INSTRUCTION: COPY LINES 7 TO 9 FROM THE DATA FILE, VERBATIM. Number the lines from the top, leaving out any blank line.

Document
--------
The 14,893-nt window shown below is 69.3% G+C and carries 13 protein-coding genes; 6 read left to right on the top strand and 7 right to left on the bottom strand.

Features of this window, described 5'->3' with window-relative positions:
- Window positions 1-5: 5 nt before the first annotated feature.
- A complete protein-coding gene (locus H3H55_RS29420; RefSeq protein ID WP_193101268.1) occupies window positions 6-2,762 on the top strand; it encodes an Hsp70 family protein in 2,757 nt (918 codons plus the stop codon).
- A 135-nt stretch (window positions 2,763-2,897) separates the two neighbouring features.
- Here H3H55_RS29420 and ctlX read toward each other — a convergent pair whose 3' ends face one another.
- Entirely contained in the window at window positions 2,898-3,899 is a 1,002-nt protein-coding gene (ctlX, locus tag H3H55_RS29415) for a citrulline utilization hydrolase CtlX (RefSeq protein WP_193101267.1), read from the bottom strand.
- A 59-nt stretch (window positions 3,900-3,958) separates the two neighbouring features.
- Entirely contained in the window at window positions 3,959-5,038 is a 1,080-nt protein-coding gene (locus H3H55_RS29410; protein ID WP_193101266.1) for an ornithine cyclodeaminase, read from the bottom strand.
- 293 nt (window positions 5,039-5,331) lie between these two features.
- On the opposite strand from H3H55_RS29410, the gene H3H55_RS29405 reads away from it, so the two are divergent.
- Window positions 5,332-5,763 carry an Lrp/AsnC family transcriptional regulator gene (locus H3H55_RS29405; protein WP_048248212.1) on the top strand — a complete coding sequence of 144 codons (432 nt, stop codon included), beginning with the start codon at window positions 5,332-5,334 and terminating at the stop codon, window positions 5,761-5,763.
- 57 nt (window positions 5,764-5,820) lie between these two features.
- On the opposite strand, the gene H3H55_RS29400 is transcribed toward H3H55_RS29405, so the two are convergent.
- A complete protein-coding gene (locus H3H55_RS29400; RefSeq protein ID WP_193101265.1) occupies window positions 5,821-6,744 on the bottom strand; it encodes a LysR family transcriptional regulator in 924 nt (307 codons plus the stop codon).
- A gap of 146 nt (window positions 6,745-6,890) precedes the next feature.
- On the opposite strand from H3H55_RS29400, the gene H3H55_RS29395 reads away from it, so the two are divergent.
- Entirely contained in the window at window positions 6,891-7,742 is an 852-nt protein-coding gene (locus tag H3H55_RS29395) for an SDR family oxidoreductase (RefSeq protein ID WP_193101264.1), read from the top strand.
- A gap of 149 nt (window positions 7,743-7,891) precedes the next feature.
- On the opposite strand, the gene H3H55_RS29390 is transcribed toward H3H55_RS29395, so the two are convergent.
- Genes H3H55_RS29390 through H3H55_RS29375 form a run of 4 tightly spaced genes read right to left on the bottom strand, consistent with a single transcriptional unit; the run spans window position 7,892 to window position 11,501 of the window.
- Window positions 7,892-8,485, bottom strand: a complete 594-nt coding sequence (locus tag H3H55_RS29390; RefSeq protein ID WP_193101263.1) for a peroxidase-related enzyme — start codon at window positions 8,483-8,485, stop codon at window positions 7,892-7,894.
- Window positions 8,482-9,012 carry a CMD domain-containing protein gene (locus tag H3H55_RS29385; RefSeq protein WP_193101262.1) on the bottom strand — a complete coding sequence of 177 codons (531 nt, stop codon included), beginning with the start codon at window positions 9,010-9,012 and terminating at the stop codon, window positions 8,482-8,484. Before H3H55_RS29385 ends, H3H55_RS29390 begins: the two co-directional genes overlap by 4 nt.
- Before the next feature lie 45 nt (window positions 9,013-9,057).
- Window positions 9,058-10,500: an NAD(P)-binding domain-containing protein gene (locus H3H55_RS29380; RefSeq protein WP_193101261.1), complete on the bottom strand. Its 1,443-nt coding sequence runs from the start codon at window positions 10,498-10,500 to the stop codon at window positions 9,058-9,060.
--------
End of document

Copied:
- Entirely contained in the window at window positions 2,898-3,899 is a 1,002-nt protein-coding gene (ctlX, locus tag H3H55_RS29415) for a citrulline utilization hydrolase CtlX (RefSeq protein WP_193101267.1), read from the bottom strand.
- A 59-nt stretch (window positions 3,900-3,958) separates the two neighbouring features.
- Entirely contained in the window at window positions 3,959-5,038 is a 1,080-nt protein-coding gene (locus H3H55_RS29410; protein ID WP_193101266.1) for an ornithine cyclodeaminase, read from the bottom strand.